Havre has it! Havre, Montana is the county seat of Hill County and is the 8th largest city in Montana. As the center of Montana’s “Hi-line,” Havre is the retail and business hub of the area with a nice downtown area complete with restored buildings. Although it is mostly a rural agricultural community, the city offers many cultural draws such as concerts, live theatre, museums, shops, galleries, numerous sporting activities, and more. Havre is home to the only college in the Hi-line area, the University of Montana Northern. There is also a wide array of recreational activities ranging from skiing at the Bear Paws Ski area, hunting the Bear Paw Mountains for elk and deer, or fishing for trout in Beaver Creek, Bear Paw Reservoir, or the Milk River. If you are up for a short ride, Fresno Reservoir is 15 miles northeast of town and is excellent for catching Northern Pike.

Area Attractions

Bears Paws Mountains

There is also a wide array of recreational activities ranging from skiing at the Bear Paws Ski area, hunting the Bear Paw Mountains for elk and deer, or fishing for trout in Beaver Creek or the Bear Paw Reservoir. Hike, camp, float or enjoy the scenic drive.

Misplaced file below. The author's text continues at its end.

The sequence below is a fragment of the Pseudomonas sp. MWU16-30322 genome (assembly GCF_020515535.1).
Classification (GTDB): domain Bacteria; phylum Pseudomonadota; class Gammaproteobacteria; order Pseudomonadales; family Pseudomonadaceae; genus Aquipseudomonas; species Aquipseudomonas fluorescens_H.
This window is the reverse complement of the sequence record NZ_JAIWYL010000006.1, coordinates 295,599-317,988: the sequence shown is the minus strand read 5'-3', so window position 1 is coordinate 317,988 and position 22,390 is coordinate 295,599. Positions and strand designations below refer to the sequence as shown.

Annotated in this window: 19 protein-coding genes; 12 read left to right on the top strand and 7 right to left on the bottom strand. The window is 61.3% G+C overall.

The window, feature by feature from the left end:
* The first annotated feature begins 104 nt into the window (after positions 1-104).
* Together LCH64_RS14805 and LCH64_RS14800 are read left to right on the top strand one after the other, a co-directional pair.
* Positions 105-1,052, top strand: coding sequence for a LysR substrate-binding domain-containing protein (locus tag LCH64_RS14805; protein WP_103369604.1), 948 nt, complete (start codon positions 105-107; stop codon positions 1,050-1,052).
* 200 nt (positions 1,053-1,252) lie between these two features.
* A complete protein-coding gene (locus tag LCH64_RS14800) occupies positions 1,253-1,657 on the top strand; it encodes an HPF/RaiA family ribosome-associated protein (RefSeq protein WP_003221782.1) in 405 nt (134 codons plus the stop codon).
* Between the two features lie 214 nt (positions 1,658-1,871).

Hi-line Hunting and Fishing

Hill County claims a portion of the Golden Triangle, an area known for its robust grain production. The rolling fields provide cover and habitat for upland game birds, pheasant, Hungarian Partridge, and waterfowl. Montanans flock to the Hi-Line in the fall for its quality bird hunting opportunities. In addition to the bird hunting, big game hunting in this area attracts locals and tourists from afar looking to take down a trophy white-tailed or mule deer or elk. The Bears Paw offers world-class elk hunting but you will have to put in for a tag as it is only a special draw for this area. The Bears Paw were formed by volcanic activity 50 million years ago.